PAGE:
Unbranded and home on the range.


I found a decent article about resilient people – people who are able to rebound from whatever difficulty life brings; about how they make it through tough times in life more easily than others, and what some of their endearing qualities are, which include:

They take control of their lives: They don’t see themselves as victims whose fate is in the hands of others. They see problems as challenges, are committed to facing them head-on, and look to influence their own outcomes. Resilient people not only learn from hard times but also acknowledge their own fortitude.

They forge connections: Being resilient also means seeking aid from others, building up your own support system. Studies have shown that people who had many relationships — with family, friends, neighbors, coworkers, even within church and community groups — actually lived longer than those who had the fewest.

They allow pain to spur growth: They tell themselves that its not the end, its the beginning. Studies show that resilient people find the proverbial silver lining by reinventing themselves. They accentuate the positive. They cultivate their childlike curiosity, grab every opportunity to laugh, spend time with friends. When trouble strikes, these are their best resources.

And they insist on changing the world: Even in the face of imminent disaster, or actual disastrous losses, they will still give to others and try to improve the lives of others around them.

Read the whole story here.


Filed under: Leadership


And a woman who held a babe against her bosom said, “Speak to us of Children.”
And he said:
Your children are not your children.
They are the sons and daughters of Life’s longing for itself.
They come through you but not from you,
And though they are with you, yet they belong not to you.
You may give them your love but not your thoughts.
For they have their own thoughts.
You may house their bodies but not their souls,
For their souls dwell in the house of tomorrow, which you cannot visit, not even in your dreams.
You may strive to be like them, but seek not to make them like you.
For life goes not backward nor tarries with yesterday.
You are the bows from which your children as living arrows are sent forth.
The archer sees the mark upon the path of the infinite,
and He bends you with His might that His arrows may go swift and far.
Let your bending in the archer’s hand be for gladness;
For even as he loves the arrow that flies, so He loves also the bow that is stable.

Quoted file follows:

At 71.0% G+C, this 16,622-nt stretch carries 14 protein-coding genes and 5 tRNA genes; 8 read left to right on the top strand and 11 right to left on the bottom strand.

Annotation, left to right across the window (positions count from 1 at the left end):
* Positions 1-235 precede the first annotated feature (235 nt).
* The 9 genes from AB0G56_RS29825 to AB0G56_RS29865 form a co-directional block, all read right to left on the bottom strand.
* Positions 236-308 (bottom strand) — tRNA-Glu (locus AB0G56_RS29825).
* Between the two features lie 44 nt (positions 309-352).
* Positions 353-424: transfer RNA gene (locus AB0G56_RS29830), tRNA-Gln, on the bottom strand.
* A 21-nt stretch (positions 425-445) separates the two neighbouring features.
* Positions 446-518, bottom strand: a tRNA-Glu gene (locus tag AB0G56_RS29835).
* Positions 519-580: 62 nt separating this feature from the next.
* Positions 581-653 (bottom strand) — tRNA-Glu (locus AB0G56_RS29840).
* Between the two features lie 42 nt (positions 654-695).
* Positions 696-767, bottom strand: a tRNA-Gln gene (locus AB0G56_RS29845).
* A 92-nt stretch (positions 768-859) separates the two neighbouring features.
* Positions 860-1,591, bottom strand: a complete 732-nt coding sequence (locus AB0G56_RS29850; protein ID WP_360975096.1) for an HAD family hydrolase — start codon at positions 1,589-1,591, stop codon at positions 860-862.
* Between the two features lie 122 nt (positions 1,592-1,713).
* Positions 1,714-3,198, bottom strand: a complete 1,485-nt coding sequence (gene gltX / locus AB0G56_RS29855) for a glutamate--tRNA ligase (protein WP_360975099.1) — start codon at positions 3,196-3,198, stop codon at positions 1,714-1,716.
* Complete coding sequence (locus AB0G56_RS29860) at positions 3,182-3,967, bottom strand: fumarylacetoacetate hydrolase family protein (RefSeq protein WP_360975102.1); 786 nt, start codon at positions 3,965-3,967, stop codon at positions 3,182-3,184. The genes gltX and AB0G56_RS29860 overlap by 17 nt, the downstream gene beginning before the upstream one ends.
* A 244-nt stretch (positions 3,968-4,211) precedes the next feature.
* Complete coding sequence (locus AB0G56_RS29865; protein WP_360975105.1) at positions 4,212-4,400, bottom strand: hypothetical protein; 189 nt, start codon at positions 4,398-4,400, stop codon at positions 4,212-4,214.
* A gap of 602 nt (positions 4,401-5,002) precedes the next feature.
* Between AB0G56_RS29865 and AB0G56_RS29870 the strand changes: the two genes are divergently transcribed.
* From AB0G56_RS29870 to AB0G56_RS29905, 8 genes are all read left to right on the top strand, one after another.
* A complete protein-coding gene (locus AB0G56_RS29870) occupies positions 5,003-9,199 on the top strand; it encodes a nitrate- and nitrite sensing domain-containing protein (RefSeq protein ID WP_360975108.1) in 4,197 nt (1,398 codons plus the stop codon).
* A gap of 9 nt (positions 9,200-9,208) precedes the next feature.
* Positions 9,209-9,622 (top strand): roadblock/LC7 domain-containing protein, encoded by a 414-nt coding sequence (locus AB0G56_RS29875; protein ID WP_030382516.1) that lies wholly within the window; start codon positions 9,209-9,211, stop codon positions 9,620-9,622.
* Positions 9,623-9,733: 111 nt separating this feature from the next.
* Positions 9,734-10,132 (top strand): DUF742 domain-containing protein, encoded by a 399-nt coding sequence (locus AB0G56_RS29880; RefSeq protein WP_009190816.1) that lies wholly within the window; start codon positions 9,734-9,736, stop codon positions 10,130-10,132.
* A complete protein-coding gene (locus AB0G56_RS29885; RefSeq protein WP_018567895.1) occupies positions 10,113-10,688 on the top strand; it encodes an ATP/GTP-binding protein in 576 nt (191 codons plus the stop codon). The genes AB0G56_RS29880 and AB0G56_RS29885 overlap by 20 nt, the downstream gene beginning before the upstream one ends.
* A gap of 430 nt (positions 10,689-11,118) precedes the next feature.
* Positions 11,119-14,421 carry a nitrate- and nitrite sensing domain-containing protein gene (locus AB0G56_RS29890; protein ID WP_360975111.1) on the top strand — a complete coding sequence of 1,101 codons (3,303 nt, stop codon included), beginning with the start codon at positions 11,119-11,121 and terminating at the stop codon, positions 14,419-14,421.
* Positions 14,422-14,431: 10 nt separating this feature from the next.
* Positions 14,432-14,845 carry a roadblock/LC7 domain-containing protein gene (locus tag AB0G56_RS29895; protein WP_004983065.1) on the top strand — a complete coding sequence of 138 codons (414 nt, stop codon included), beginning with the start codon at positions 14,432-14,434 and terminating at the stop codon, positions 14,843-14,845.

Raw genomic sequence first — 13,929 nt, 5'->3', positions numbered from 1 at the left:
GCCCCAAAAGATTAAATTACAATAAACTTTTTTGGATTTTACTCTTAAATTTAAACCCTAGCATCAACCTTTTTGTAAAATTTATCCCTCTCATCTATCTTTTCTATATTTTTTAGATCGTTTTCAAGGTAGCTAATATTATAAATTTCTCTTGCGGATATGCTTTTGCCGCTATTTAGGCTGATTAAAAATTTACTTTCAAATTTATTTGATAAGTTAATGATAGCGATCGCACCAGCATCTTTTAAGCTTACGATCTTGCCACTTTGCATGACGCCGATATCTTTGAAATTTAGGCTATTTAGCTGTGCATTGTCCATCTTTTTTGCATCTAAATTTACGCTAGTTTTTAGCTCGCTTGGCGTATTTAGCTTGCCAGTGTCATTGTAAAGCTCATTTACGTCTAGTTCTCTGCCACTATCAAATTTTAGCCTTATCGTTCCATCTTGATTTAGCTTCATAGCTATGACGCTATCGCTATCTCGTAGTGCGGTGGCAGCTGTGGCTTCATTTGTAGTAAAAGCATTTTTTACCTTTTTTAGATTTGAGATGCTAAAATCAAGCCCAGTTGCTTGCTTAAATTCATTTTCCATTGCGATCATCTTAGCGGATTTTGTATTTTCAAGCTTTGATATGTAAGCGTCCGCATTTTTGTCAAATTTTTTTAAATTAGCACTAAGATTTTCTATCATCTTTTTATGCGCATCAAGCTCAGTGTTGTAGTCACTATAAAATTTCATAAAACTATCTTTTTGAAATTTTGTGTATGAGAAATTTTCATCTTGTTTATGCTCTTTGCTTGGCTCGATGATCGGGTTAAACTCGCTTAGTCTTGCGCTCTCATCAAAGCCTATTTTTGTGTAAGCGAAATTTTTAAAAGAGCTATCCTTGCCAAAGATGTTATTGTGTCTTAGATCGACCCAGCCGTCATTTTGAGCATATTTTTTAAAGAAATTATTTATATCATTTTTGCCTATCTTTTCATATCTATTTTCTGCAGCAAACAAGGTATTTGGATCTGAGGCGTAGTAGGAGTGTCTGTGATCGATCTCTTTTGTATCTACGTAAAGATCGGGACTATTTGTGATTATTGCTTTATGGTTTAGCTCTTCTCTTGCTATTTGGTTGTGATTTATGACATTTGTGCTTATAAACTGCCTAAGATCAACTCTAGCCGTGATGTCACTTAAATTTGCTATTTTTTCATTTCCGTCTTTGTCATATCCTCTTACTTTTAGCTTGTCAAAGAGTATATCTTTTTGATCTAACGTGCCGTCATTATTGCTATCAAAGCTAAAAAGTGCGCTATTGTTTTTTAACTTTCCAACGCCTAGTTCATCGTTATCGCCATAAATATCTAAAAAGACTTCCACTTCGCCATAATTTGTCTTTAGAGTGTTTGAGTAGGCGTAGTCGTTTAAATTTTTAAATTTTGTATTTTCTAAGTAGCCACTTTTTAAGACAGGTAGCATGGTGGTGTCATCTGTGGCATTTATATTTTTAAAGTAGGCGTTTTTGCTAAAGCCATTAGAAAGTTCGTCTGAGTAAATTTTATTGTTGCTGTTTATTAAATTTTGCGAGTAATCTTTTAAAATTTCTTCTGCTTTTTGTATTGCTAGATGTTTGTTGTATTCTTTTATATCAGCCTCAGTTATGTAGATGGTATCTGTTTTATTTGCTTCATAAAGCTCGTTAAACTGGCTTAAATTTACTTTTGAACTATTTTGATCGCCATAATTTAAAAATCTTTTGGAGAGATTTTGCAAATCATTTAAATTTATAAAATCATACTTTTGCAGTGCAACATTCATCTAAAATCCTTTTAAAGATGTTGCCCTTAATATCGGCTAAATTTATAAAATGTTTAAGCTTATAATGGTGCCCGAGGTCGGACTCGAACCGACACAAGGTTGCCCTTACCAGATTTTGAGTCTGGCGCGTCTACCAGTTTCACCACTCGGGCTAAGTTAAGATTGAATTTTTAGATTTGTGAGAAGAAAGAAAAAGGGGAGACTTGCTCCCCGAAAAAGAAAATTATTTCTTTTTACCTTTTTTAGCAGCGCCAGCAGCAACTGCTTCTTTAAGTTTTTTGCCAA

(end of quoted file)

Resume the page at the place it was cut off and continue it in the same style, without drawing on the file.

– Khalil Gibran

Filed under: Rune

So retarded you couldn’t even kill yourself?

This is one of those stories that’s true and yet, so unbelievably bizzare that it leaves you fearful for the human race – I don’t think we want genes as retarded as these getting mixed into the human race:

“A young male entered the walk-in entrance to our ER one busy Sunday afternoon shift, holding a hand over a bloodstained shirt. When the overwhelmed triage nurse didn’t acknowledge him for several minutes, he calmly walked to the registration desk and informed the startled clerk that he had been shot in the chest. After the man was rushed into our trauma room, his unluckiest-ever story unfolded.

It seems that he had been depressed for several weeks, and two days earlier had decided to commit suicide. He took a bottle of Valium and a fifth of vodka and fell asleep in his bed, fully intending to never wake up again. Unfortunately, the combination was not lethal, and he did wake up, albeit thirty-six hours later, with a tremendous hangover. Deciding that something else was needed to complete the job, he filled up the bathtub, got in, and slit both wrists with a razor blade. Alas, the bleeding was all venous and clotted off after several minutes, leaving him sitting in a pink-tinged lukewarm bathtub.

He climbed out of the bathtub and decided to hang himself from the dining-room light fixture using his belt. the light fixture tore from the ceiling and he crashed to the floor with such force that he fell through the dining-room floor into the basement. Battered but not beaten, he looked around the basement for something to finish the job. He found a .22 caliber bullet but no gun. He decided to hold the bullet with a pair of pliers and, pressing it against his sternum, took several whacks at the compression end of it with a ball-peen hammer. On the third whack the bullet went off. He fell to the floor and looked down to see a bullet hole on the left side of his chest. After lying on the floor for twenty minutes, he decided that maybe he really did not want to die and drove himself to the ER.

Our evaluation showed that the bullet had harmlessly bounced off a rib and was lying in the subcutaneous tissue of the left chest.”


On a much heavier and more serious note, I think this just goes to show that really, when it’s not your time to die, then you CANNOT move your time forwards by even a split-second. It wasn’t his time to die and no matter how hard he tried to kill himself, it just wouldn’t happen.

(Does the Angel of Death ever laugh? If not, he does now)

(Hat tip to Saima M., for writing it up, from the book “True Stories from the Nation’s ER”, by Mark Brown, M.D.)

Filed under: Ghetto, Miscellany